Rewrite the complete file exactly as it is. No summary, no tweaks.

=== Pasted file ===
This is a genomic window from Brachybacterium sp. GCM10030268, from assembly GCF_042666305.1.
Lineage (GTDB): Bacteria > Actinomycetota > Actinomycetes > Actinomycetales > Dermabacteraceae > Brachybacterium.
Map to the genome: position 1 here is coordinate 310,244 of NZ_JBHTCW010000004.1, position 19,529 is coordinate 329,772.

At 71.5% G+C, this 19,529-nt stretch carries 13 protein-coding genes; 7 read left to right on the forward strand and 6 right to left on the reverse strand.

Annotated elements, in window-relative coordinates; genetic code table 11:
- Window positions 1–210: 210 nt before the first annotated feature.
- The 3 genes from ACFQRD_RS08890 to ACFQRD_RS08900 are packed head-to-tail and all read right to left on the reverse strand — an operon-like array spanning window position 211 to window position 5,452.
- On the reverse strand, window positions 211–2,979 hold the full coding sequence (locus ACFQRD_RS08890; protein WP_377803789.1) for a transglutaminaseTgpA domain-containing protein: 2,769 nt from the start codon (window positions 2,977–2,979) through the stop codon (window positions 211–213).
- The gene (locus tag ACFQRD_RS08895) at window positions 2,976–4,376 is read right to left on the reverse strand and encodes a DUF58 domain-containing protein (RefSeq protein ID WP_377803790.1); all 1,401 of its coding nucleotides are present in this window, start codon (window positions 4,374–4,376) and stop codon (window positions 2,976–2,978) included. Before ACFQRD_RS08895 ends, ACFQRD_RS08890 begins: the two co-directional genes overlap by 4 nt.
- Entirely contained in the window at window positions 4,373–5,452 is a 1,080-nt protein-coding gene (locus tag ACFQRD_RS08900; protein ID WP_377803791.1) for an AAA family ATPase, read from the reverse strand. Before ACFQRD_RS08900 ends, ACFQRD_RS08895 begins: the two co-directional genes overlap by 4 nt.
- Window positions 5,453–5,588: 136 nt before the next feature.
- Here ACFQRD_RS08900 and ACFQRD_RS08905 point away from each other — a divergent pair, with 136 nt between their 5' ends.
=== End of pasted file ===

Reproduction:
This is a genomic window from Brachybacterium sp. GCM10030268, from assembly GCF_042666305.1.
Lineage (GTDB): Bacteria > Actinomycetota > Actinomycetes > Actinomycetales > Dermabacteraceae > Brachybacterium.
Map to the genome: position 1 here is coordinate 310,244 of NZ_JBHTCW010000004.1, position 19,529 is coordinate 329,772.

At 71.5% G+C, this 19,529-nt stretch carries 13 protein-coding genes; 7 read left to right on the forward strand and 6 right to left on the reverse strand.

Annotated elements, in window-relative coordinates; genetic code table 11:
- Window positions 1–210: 210 nt before the first annotated feature.
- The 3 genes from ACFQRD_RS08890 to ACFQRD_RS08900 are packed head-to-tail and all read right to left on the reverse strand — an operon-like array spanning window position 211 to window position 5,452.
- On the reverse strand, window positions 211–2,979 hold the full coding sequence (locus ACFQRD_RS08890; protein WP_377803789.1) for a transglutaminaseTgpA domain-containing protein: 2,769 nt from the start codon (window positions 2,977–2,979) through the stop codon (window positions 211–213).
- The gene (locus tag ACFQRD_RS08895) at window positions 2,976–4,376 is read right to left on the reverse strand and encodes a DUF58 domain-containing protein (RefSeq protein ID WP_377803790.1); all 1,401 of its coding nucleotides are present in this window, start codon (window positions 4,374–4,376) and stop codon (window positions 2,976–2,978) included. Before ACFQRD_RS08895 ends, ACFQRD_RS08890 begins: the two co-directional genes overlap by 4 nt.
- Entirely contained in the window at window positions 4,373–5,452 is a 1,080-nt protein-coding gene (locus tag ACFQRD_RS08900; protein ID WP_377803791.1) for an AAA family ATPase, read from the reverse strand. Before ACFQRD_RS08900 ends, ACFQRD_RS08895 begins: the two co-directional genes overlap by 4 nt.
- Window positions 5,453–5,588: 136 nt before the next feature.
- Here ACFQRD_RS08900 and ACFQRD_RS08905 point away from each other — a divergent pair, with 136 nt between their 5' ends.